The 2010 NFC West was as bad a division as the NFL has seen in recent memory. Based solely on record each of the 4 teams were among the worst 15 in the league. Seattle was lucky enough to qualify for a playoff spot and win their fist game. St Louis is rebuilding and has the only stable quarterback play in the division. Arizona was sunk by sub par quarterback play after missing on Matt Leinart. San Francisco will go back to the drawing board yet again after pulling the plug on the Mike Singletary project. St Louis only needed to plug a few holes and drafted conservatively. Seattle has the divisions least talented roster and was looking to move around in the lead up to the draft. Arizona and San Francisco, bothl young and talented, needed to use their premium draft positions to upgrade their talent and find a quarterback. Arizona took the best value approach while the 49ers were a bit more aggressive in using their twelve picks to move around on draft day.  Brent Foshee breaks down each teams draft in the division.

Arizona Cardinals

It’s never a bad thing when perhaps the best player in the draft is available at the fifth pick. That Arizona needed a cornerback was superfluous. Patrick Peterson will be an immediate starter and help solidify the defensive backfield for a team with an aggressive defensive coordinator and an emerging front seven. The team had Ryan Williams rated as the 15th best player in the draft so grabbing the running back at thirty eight was a no brainer. Rob Housler is a good developmental prospect at tight end. Defesnive end/outside linebacker Sam Acho and inside linebacker Quan Sturdivant were also nice additions to their roster on the drafts final day.

Arizona stood pat and took their highest rated players. It appears that they got the value they wanted throughout the draft and added two immediate starters and another three prospects that could compete for playing time in a year or two. I’m not really sure who is going to block or play quarterback for them but from a value standpoint they fared rather well. Grade B+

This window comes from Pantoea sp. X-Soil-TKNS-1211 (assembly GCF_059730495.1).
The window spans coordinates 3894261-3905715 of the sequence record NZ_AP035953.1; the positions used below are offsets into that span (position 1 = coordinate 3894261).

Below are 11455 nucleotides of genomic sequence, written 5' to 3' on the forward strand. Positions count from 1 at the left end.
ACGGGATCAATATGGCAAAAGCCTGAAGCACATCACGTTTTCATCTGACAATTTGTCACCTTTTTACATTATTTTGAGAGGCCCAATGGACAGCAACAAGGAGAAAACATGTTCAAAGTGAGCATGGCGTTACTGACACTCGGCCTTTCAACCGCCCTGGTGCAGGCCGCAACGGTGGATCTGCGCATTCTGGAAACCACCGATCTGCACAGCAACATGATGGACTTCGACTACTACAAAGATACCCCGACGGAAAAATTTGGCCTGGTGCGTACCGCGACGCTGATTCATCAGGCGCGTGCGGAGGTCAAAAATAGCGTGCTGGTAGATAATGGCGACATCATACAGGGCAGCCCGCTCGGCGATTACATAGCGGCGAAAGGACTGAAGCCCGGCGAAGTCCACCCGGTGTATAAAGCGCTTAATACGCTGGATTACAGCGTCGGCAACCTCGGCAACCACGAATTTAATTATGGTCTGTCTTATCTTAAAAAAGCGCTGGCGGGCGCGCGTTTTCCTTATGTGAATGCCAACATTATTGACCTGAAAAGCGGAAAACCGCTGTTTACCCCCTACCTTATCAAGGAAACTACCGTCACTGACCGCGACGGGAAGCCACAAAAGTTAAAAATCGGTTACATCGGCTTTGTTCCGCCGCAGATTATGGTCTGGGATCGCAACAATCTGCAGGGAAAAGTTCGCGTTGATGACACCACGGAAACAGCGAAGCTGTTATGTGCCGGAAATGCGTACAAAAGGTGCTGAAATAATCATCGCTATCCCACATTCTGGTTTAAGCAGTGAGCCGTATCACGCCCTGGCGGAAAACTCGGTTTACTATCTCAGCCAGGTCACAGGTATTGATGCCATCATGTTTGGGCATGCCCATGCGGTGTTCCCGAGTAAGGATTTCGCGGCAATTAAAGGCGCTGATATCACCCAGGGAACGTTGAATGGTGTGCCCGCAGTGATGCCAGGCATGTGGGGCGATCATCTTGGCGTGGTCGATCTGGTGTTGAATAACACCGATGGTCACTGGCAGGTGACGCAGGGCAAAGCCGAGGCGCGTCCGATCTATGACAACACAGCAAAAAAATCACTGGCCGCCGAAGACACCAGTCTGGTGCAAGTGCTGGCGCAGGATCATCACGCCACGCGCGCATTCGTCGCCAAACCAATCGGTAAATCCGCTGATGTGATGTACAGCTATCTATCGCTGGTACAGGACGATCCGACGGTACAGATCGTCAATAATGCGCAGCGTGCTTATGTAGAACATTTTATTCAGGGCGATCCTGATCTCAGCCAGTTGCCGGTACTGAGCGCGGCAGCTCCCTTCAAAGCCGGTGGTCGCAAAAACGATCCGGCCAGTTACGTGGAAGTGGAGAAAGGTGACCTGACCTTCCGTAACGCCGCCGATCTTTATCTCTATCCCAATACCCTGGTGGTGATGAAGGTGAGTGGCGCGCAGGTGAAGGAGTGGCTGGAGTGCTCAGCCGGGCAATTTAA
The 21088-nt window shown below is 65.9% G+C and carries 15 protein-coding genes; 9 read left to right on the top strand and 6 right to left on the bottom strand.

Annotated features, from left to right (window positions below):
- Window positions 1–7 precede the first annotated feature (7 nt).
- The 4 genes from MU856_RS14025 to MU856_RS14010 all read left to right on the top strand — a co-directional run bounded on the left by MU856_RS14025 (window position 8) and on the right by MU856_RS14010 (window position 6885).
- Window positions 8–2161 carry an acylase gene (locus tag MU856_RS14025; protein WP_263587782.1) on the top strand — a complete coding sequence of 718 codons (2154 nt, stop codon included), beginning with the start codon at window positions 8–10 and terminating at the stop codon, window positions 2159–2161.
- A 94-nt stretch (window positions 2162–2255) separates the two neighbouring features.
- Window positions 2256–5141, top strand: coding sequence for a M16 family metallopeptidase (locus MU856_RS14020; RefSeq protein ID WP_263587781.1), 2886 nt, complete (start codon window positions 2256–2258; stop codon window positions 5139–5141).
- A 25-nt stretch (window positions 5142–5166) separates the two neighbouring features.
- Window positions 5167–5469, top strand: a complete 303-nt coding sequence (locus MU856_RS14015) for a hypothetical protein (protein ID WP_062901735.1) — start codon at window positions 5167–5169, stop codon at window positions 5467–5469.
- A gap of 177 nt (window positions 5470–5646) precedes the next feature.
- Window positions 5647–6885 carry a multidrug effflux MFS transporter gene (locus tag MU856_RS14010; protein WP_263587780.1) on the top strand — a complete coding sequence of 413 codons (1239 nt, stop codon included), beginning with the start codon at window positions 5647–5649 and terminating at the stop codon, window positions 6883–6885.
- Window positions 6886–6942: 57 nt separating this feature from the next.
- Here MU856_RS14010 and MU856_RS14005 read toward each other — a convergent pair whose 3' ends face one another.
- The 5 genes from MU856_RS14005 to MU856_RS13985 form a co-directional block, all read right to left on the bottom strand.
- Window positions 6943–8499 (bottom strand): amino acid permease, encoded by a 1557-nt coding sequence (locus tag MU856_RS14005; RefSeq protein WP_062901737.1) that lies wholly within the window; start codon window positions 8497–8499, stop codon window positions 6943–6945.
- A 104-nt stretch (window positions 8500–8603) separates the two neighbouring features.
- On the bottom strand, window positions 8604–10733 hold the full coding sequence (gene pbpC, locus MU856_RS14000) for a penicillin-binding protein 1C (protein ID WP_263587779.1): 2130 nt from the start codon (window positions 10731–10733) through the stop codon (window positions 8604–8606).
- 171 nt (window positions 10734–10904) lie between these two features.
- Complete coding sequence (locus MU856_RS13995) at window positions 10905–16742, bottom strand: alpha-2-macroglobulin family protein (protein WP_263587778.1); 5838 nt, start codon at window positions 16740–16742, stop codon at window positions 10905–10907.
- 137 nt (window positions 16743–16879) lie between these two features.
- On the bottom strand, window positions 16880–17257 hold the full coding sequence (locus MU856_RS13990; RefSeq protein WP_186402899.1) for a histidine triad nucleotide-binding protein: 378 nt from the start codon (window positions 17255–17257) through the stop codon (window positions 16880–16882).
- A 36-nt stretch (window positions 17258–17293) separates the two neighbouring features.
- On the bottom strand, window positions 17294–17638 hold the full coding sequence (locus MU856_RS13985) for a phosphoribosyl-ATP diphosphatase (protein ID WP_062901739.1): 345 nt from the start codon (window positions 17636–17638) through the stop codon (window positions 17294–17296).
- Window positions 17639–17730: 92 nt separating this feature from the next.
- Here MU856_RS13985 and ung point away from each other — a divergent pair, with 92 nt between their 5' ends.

St. Louis Rams

The Rams must have been ecstatic when they realized they could select either Robert Quinn or Nick Fairley as both were considered amongst the most talented five players in the draft. Quinn was the selection and adds depth, talent, and speed to their young defensive end rotation. At pick fourteen he was a great value. Lance Kendricks is a talented receiving tight end whom Josh McDaniels lobbied for. McDaniels historically does not use tight ends in his offense so his interest in Kendricks suggests an immediate role in the passing game. Receivers Austin Pettis and Greg Salas combine with Kendricks to give Bradford some more options in the passing game. The team also selected a trio of safeties late in the draft, presumably to replace OJ Atogwe.

Quinn must have been an easy selection. His addition alone should improve this team. Selecting a trio of pass catchers for Bradford and a trio of safeties to replace Otogwe also shows good judgment on the part of the Rams. Grade B+

San Francisco

Talk about aggressive- the 49ers entered the draft with twelve selections for their new coaching staff. The 49ers traded up once, down once, and left with ten players for the new staff to develop. Aldon Smith was the teams first pick and offers defensive coordinator Vic Fangio and company a dynamic athlete that can rush the passer. (It should be noted that Fangio was unable to develop Jason Babin a similar player to Smith selected in his first year as defensive coordinator in Houston.) In the second round the 49ers traded up to get Colin Kapernick their highest rated quarterback, and the prospect upon whom the success of this draft will rest. Defensive back Chris Culliver continued the trend of selecting athletic developmental prospects in the third round. And running back Kendall Hunter is not only a good value in round four but a nice contrast to Frank Gore.

San Francisco took no fewer than five players that will change positions in the NFL. It’s a risk but could bode well for the future of the franchise as the team was confidant enough in their coaches to take the risk. Kapernick will make or break this draft, and if he succeeds then he justifies the risk associated with the Aldon Smith selection. Still, it’s difficult to see any of these players contributing right away. This is a draft that could be much better 3 years down the road. Grade C +


James Carpenter was questioned by many as a first round selection, though Tony Pauline of this site did mention Carpenter sliding into the late part of round one in his column before the draft. Carpenter’s strength is his versatility as he is capable of starting at four positions along the line.  The Seahawks expect him to be a right tackle. John Moffit is a mauler at guard and like Carpenter has some versatility and the ability to start immediately. Kris Durham is a big bodied possession receiver that could create mismatches in the red zone. At this point he doesn’t appear to be a full time player though. Linebacker KJ Wright, corenrback Richard Sherman, and Byron Maxwell, another cornerback, could all be starters in a few years.

Seattle strategy in the draft appears to be a solid one. Considering they gave up two picks for Charlie Whitehurst, factoring in a deep quarterback pool likely to be available next year, and with so many holes on the Seahawks roster, putting some pieces in place for Whitehurst or his future replacement makes sense. Still the draft wasn’t sexy and the team could have added players with more talent in many instances. Grade C